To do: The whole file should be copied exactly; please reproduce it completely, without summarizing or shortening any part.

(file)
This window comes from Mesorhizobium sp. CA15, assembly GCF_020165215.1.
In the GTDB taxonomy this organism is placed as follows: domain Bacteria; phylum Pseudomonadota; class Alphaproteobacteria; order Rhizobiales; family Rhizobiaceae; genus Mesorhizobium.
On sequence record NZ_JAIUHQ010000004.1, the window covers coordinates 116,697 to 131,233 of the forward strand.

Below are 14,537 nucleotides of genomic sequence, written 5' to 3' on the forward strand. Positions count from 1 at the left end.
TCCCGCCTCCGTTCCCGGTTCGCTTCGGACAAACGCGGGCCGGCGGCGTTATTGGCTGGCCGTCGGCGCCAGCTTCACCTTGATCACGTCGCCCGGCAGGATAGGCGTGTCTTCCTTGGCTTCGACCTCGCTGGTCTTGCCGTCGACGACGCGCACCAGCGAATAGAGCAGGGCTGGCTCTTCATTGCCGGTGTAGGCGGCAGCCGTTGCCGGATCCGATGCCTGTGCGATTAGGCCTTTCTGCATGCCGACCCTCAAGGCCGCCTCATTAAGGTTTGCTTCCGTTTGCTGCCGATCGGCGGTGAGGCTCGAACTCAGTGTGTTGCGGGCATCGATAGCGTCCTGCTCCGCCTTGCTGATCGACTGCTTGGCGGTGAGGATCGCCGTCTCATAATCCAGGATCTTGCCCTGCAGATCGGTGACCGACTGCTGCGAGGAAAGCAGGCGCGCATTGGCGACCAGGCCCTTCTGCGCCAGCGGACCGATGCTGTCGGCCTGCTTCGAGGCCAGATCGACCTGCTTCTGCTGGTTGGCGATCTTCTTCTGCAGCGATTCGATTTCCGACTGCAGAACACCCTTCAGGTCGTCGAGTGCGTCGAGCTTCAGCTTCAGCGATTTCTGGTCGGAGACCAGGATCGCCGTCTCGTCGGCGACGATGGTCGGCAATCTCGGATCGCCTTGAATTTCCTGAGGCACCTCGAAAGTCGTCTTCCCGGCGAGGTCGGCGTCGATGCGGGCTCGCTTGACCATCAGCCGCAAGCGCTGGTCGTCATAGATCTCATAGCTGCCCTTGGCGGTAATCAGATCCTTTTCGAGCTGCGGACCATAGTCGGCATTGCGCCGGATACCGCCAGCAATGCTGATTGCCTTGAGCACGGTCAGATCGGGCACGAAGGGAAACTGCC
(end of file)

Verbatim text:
This window comes from Mesorhizobium sp. CA15, assembly GCF_020165215.1.
In the GTDB taxonomy this organism is placed as follows: domain Bacteria; phylum Pseudomonadota; class Alphaproteobacteria; order Rhizobiales; family Rhizobiaceae; genus Mesorhizobium.
On sequence record NZ_JAIUHQ010000004.1, the window covers coordinates 116,697 to 131,233 of the forward strand.

Below are 14,537 nucleotides of genomic sequence, written 5' to 3' on the forward strand. Positions count from 1 at the left end.
TCCCGCCTCCGTTCCCGGTTCGCTTCGGACAAACGCGGGCCGGCGGCGTTATTGGCTGGCCGTCGGCGCCAGCTTCACCTTGATCACGTCGCCCGGCAGGATAGGCGTGTCTTCCTTGGCTTCGACCTCGCTGGTCTTGCCGTCGACGACGCGCACCAGCGAATAGAGCAGGGCTGGCTCTTCATTGCCGGTGTAGGCGGCAGCCGTTGCCGGATCCGATGCCTGTGCGATTAGGCCTTTCTGCATGCCGACCCTCAAGGCCGCCTCATTAAGGTTTGCTTCCGTTTGCTGCCGATCGGCGGTGAGGCTCGAACTCAGTGTGTTGCGGGCATCGATAGCGTCCTGCTCCGCCTTGCTGATCGACTGCTTGGCGGTGAGGATCGCCGTCTCATAATCCAGGATCTTGCCCTGCAGATCGGTGACCGACTGCTGCGAGGAAAGCAGGCGCGCATTGGCGACCAGGCCCTTCTGCGCCAGCGGACCGATGCTGTCGGCCTGCTTCGAGGCCAGATCGACCTGCTTCTGCTGGTTGGCGATCTTCTTCTGCAGCGATTCGATTTCCGACTGCAGAACACCCTTCAGGTCGTCGAGTGCGTCGAGCTTCAGCTTCAGCGATTTCTGGTCGGAGACCAGGATCGCCGTCTCGTCGGCGACGATGGTCGGCAATCTCGGATCGCCTTGAATTTCCTGAGGCACCTCGAAAGTCGTCTTCCCGGCGAGGTCGGCGTCGATGCGGGCTCGCTTGACCATCAGCCGCAAGCGCTGGTCGTCATAGATCTCATAGCTGCCCTTGGCGGTAATCAGATCCTTTTCGAGCTGCGGACCATAGTCGGCATTGCGCCGGATACCGCCAGCAATGCTGATTGCCTTGAGCACGGTCAGATCGGGCACGAAGGGAAACTGCC